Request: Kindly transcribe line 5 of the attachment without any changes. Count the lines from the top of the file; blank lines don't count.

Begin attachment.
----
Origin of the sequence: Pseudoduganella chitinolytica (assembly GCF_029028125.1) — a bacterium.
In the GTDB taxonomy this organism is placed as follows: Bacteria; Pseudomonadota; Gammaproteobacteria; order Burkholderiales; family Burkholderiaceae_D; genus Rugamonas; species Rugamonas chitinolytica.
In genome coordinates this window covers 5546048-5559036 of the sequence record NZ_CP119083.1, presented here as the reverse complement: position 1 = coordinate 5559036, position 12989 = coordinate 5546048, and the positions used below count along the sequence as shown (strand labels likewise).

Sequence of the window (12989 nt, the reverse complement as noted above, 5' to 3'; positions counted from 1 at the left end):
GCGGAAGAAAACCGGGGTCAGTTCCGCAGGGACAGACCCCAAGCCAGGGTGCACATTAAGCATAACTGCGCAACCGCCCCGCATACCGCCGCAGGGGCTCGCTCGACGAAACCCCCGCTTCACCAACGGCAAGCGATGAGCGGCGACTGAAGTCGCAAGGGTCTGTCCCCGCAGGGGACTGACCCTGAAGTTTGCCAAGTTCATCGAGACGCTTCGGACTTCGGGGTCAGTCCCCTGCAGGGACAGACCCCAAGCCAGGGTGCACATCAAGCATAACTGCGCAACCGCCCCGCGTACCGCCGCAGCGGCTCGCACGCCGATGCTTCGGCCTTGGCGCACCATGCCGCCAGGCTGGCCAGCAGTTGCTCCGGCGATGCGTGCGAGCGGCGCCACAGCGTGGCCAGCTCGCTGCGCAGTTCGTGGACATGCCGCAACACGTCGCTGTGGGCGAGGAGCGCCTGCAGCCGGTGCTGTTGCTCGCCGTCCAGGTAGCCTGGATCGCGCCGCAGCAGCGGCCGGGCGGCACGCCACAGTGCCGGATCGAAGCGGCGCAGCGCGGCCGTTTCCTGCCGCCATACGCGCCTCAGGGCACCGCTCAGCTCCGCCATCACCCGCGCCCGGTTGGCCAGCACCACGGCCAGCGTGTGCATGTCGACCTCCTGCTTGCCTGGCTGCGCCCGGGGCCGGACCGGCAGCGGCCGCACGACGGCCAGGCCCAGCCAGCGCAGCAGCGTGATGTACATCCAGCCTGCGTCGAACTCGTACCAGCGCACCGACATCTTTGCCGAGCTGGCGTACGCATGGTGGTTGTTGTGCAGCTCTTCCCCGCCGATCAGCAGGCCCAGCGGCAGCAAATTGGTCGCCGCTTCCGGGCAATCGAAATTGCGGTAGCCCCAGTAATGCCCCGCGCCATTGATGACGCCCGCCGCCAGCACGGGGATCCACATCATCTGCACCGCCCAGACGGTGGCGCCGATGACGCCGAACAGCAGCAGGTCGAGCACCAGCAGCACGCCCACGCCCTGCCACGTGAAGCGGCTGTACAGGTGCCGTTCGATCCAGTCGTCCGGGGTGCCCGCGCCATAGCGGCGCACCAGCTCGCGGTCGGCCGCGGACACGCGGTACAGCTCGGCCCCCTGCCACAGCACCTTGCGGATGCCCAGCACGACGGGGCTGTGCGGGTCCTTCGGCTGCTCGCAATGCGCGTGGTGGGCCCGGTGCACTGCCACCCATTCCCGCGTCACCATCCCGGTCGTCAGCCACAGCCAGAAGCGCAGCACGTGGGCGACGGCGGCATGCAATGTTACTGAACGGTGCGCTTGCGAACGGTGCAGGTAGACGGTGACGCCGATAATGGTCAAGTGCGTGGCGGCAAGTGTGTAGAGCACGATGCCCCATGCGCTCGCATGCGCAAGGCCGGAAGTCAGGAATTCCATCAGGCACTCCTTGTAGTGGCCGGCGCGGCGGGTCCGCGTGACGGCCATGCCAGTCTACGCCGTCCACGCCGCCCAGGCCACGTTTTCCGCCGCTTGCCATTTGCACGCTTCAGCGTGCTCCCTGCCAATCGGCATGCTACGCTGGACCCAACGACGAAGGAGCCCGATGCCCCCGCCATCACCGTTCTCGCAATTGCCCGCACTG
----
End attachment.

GCGGAAGAAAACCGGGGTCAGTTCCGCAGGGACAGACCCCAAGCCAGGGTGCACATTAAGCATAACTGCGCAACCGCCCCGCATACCGCCGCAGGGGCTCGCTCGACGAAACCCCCGCTTCACCAACGGCAAGCGATGAGCGGCGACTGAAGTCGCAAGGGTCTGTCCCCGCAGGGGACTGACCCTGAAGTTTGCCAAGTTCATCGAGACGCTTCGGACTTCGGGGTCAGTCCCCTGCAGGGACAGACCCCAAGCCAGGGTGCACATCAAGCATAACTGCGCAACCGCCCCGCGTACCGCCGCAGCGGCTCGCACGCCGATGCTTCGGCCTTGGCGCACCATGCCGCCAGGCTGGCCAGCAGTTGCTCCGGCGATGCGTGCGAGCGGCGCCACAGCGTGGCCAGCTCGCTGCGCAGTTCGTGGACATGCCGCAACACGTCGCTGTGGGCGAGGAGCGCCTGCAGCCGGTGCTGTTGCTCGCCGTCCAGGTAGCCTGGATCGCGCCGCAGCAGCGGCCGGGCGGCACGCCACAGTGCCGGATCGAAGCGGCGCAGCGCGGCCGTTTCCTGCCGCCATACGCGCCTCAGGGCACCGCTCAGCTCCGCCATCACCCGCGCCCGGTTGGCCAGCACCACGGCCAGCGTGTGCATGTCGACCTCCTGCTTGCCTGGCTGCGCCCGGGGCCGGACCGGCAGCGGCCGCACGACGGCCAGGCCCAGCCAGCGCAGCAGCGTGATGTACATCCAGCCTGCGTCGAACTCGTACCAGCGCACCGACATCTTTGCCGAGCTGGCGTACGCATGGTGGTTGTTGTGCAGCTCTTCCCCGCCGATCAGCAGGCCCAGCGGCAGCAAATTGGTCGCCGCTTCCGGGCAATCGAAATTGCGGTAGCCCCAGTAATGCCCCGCGCCATTGATGACGCCCGCCGCCAGCACGGGGATCCACATCATCTGCACCGCCCAGACGGTGGCGCCGATGACGCCGAACAGCAGCAGGTCGAGCACCAGCAGCACGCCCACGCCCTGCCACGTGAAGCGGCTGTACAGGTGCCGTTCGATCCAGTCGTCCGGGGTGCCCGCGCCATAGCGGCGCACCAGCTCGCGGTCGGCCGCGGACACGCGGTACAGCTCGGCCCCCTGCCACAGCACCTTGCGGATGCCCAGCACGACGGGGCTGTGCGGGTCCTTCGGCTGCTCGCAATGCGCGTGGTGGGCCCGGTGCACTGCCACCCATTCCCGCGTCACCATCCCGGTCGTCAGCCACAGCCAGAAGCGCAGCACGTGGGCGACGGCGGCATGCAATGTTACTGAACGGTGCGCTTGCGAACGGTGCAGGTAGACGGTGACGCCGATAATGGTCAAGTGCGTGGCGGCAAGTGTGTAGAGCACGATGCCCCATGCGCTCGCATGCGCAAGGCCGGAAGTCAGGAATTCCATCAGGCACTCCTTGTAGTGGCCGGCGCGGCGGGTCCGCGTGACGGCCATGCCAGTCTACGCCGTCCACGCCGCCCAGGCCACGTTTTCCGCCGCTTGCCATTTGCACGCTTCAGCGTGCTCCCTGCCAATCGGCATGCTACGCTGGACCCAACGACGAAGGAGCCCGATGCCCCCGCCATCACCGTTCTCGCAATTGCCCGCACTG